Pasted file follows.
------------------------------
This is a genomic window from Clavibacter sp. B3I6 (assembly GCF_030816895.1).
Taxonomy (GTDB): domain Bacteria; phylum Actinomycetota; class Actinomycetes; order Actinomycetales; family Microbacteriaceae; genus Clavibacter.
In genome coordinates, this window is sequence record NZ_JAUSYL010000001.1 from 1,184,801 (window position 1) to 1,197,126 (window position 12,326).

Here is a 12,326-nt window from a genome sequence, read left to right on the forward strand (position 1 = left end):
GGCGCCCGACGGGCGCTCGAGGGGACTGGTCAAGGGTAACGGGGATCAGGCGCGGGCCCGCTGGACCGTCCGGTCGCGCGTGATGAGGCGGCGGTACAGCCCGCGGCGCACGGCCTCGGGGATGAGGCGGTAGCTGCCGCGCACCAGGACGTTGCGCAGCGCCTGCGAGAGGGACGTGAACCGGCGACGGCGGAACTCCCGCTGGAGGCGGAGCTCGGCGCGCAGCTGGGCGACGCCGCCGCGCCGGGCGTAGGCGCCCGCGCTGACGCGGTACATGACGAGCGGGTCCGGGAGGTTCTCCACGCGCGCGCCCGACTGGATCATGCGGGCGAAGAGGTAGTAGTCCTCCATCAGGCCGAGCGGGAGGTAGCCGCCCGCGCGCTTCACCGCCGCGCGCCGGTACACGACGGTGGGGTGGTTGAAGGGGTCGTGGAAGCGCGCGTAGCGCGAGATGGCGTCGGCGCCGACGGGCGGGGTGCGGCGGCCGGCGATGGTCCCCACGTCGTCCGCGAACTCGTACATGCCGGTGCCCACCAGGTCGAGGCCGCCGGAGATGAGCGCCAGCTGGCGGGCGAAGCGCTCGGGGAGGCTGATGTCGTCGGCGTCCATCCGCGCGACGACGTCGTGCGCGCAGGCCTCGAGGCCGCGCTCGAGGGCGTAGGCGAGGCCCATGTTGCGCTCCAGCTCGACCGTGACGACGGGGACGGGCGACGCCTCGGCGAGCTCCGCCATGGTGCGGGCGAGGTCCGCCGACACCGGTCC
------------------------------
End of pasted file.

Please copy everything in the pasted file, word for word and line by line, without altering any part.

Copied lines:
This is a genomic window from Clavibacter sp. B3I6 (assembly GCF_030816895.1).
Taxonomy (GTDB): domain Bacteria; phylum Actinomycetota; class Actinomycetes; order Actinomycetales; family Microbacteriaceae; genus Clavibacter.
In genome coordinates, this window is sequence record NZ_JAUSYL010000001.1 from 1,184,801 (window position 1) to 1,197,126 (window position 12,326).

Here is a 12,326-nt window from a genome sequence, read left to right on the forward strand (position 1 = left end):
GGCGCCCGACGGGCGCTCGAGGGGACTGGTCAAGGGTAACGGGGATCAGGCGCGGGCCCGCTGGACCGTCCGGTCGCGCGTGATGAGGCGGCGGTACAGCCCGCGGCGCACGGCCTCGGGGATGAGGCGGTAGCTGCCGCGCACCAGGACGTTGCGCAGCGCCTGCGAGAGGGACGTGAACCGGCGACGGCGGAACTCCCGCTGGAGGCGGAGCTCGGCGCGCAGCTGGGCGACGCCGCCGCGCCGGGCGTAGGCGCCCGCGCTGACGCGGTACATGACGAGCGGGTCCGGGAGGTTCTCCACGCGCGCGCCCGACTGGATCATGCGGGCGAAGAGGTAGTAGTCCTCCATCAGGCCGAGCGGGAGGTAGCCGCCCGCGCGCTTCACCGCCGCGCGCCGGTACACGACGGTGGGGTGGTTGAAGGGGTCGTGGAAGCGCGCGTAGCGCGAGATGGCGTCGGCGCCGACGGGCGGGGTGCGGCGGCCGGCGATGGTCCCCACGTCGTCCGCGAACTCGTACATGCCGGTGCCCACCAGGTCGAGGCCGCCGGAGATGAGCGCCAGCTGGCGGGCGAAGCGCTCGGGGAGGCTGATGTCGTCGGCGTCCATCCGCGCGACGACGTCGTGCGCGCAGGCCTCGAGGCCGCGCTCGAGGGCGTAGGCGAGGCCCATGTTGCGCTCCAGCTCGACCGTGACGACGGGGACGGGCGACGCCTCGGCGAGCTCCGCCATGGTGCGGGCGAGGTCCGCCGACACCGGTCC